This post from Reditus perfectly makes the point that I have discussed, but less effectively, in my series on dualism.
A haunting image that has been etched into my mind manifested itself to me in a Russian Orthodox church during the All-Night Vigil for the Feast of the Annunciation. At a certain point during Matins (I won’t bore you with the context too much), the bearded priest stood before the icon of the Annunciation and chanted one of those old leftover ancient Slavonic chants with censer in hand. I am not sure why this made such an impression on me: it was a good hour into the service, and I know little Old Slavonic (I can sort of muddle my way through understanding what is going on.) The priest wore a sky blue phelonion gilded in gold, the robust baritone voice echoed through the church, and the melismatic chant reached back into time and grabbed from it some hidden reality that gleamed like the clouds at dusk…
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I have been arguing for a more positive view of dualism over the course of the last several posts, while heading towards the larger end of describing my mode of Biblical interpretation, and discussing what I accept, what I reject, and why. My thesis is that Christianity has been traditionally more strongly dualistic than is acknowledged to be the case in modern times, and that a return to a more dualistic attitude would redress a current excess in the other direction, return Christian thought to its roots, and have salutary effects in many areas. Having said that, I have to come out and say that dualism (appropriately enough!) is a two-edged sword.
The type of dualism I’m talking about there is not the dualism of Daoism, in which the opposition is not between good and evil or spiritual and material, but between opposite principles (dry/moist, hot/cold, male/female, etc.). It is the dualism that has been prevalent in the West (by which I include North Africa and the Iranian Plateau, since ideas from these areas circulated in the Mediterranean world), that is, a dualism of spirit world/material world and good/evil, the spirit being seen as good or predominantly good, and the material as evil, less good, or at least inferior.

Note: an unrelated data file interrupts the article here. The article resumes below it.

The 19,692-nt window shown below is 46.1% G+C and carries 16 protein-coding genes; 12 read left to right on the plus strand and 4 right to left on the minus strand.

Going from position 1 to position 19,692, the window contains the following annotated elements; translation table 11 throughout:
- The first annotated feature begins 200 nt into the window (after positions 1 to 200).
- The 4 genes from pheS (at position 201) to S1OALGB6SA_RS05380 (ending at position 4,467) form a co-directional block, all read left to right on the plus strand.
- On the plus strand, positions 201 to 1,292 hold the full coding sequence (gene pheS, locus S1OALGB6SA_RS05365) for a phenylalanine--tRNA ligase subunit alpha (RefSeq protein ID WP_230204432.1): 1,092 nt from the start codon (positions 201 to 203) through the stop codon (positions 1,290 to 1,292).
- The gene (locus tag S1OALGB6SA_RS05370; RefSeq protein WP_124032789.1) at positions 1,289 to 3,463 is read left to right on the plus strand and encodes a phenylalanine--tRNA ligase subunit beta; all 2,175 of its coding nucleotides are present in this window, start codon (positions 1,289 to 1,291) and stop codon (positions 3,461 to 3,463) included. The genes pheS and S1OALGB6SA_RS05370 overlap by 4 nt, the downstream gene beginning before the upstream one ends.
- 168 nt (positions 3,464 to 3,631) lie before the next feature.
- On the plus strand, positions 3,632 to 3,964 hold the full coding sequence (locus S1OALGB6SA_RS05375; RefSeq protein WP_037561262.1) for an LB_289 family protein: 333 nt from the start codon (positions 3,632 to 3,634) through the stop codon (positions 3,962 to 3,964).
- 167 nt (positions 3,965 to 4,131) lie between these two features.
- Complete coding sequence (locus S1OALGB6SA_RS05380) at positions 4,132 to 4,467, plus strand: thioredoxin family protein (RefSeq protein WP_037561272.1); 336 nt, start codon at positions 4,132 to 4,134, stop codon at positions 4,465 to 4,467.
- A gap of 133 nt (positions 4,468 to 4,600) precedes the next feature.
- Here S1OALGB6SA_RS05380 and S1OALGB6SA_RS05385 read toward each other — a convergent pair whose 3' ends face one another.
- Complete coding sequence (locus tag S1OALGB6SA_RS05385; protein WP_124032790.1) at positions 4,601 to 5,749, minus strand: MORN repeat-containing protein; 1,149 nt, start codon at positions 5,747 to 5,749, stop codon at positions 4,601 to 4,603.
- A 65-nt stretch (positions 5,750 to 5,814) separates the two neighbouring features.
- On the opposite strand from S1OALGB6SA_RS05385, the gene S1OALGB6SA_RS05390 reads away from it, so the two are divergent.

One obvious shortcoming of this form of dualism popped up on the discussion thread at Vox Nova, which I’ve referred to before. One of my interlocutors, A. Sinner, had the following things to say, my emphasis:
Ah, how tragic it is to see so many people today exalting the life of the body over the life of the soul. Christ Himself says “And if thy right hand scandalize thee, cut it off, and cast it from thee: for it is expedient for thee that one of thy members should perish, rather than that thy whole body be cast into hell.”
A society does not need to criminalize everything (indeed, I WOULD in fact argue for the decriminalization of prostitution, etc). But, at the same time, in given circumstances, it CAN criminalize. And certainly it sends a weird message if killing people’s bodies is a crime, but killing their souls (which is what heretics do; their crime is Objectively much worse than any murder) is not.
Given a certain perspective, this is a fair point. Read the rest of this entry
It’s funny–I’ll get to a point where I think I’m about to wind the whole series down, and things come up. I’ll read something or have a conversation or have an exchange on another blog or think of something, and then I realize there are things I’ve neglected or forgotten to address or need to address. Then the post to address that leads to another and the whole thing expands. Sigh. Oh, well–we’ll just have to deal with it!
Upon thinking, I realized that I still haven’t dealt sufficiently with dualism, nor have I linked it sufficiently into the overarching theme of this series, which is about the Bible. To deal with the second of these issues first:
Here, here, here, and here I’ve discussed how dualism has come to be perceived as an outmoded and incorrect viewpoint in the modern Western context. It is seen, especially in religious contexts, as outworn, outmoded, and no longer viable in the modern era. My contention is that the pendulum has swung too far in the direction against dualism, and needs to return. I have also discussed how the Greeks were always more dualistic than the Semitic peoples; and though I didn’t say it explicitly, this, I think, is part of the reason for my temperamental preference for the Greeks.
My tendency is to think that Christianity in its origins and for much of its history was much more dualistic than we like to think. For the reasons stated above, this dualism is more pronounced in the New Testament than in the Old. This is certainly one factor among many in my preference for the former. I’ll elaborate on this more in coming posts. Meanwhile, I think it’s worth taking a look at Christianity itself and seeing if my assertion here is in fact correct. Read the rest of this entry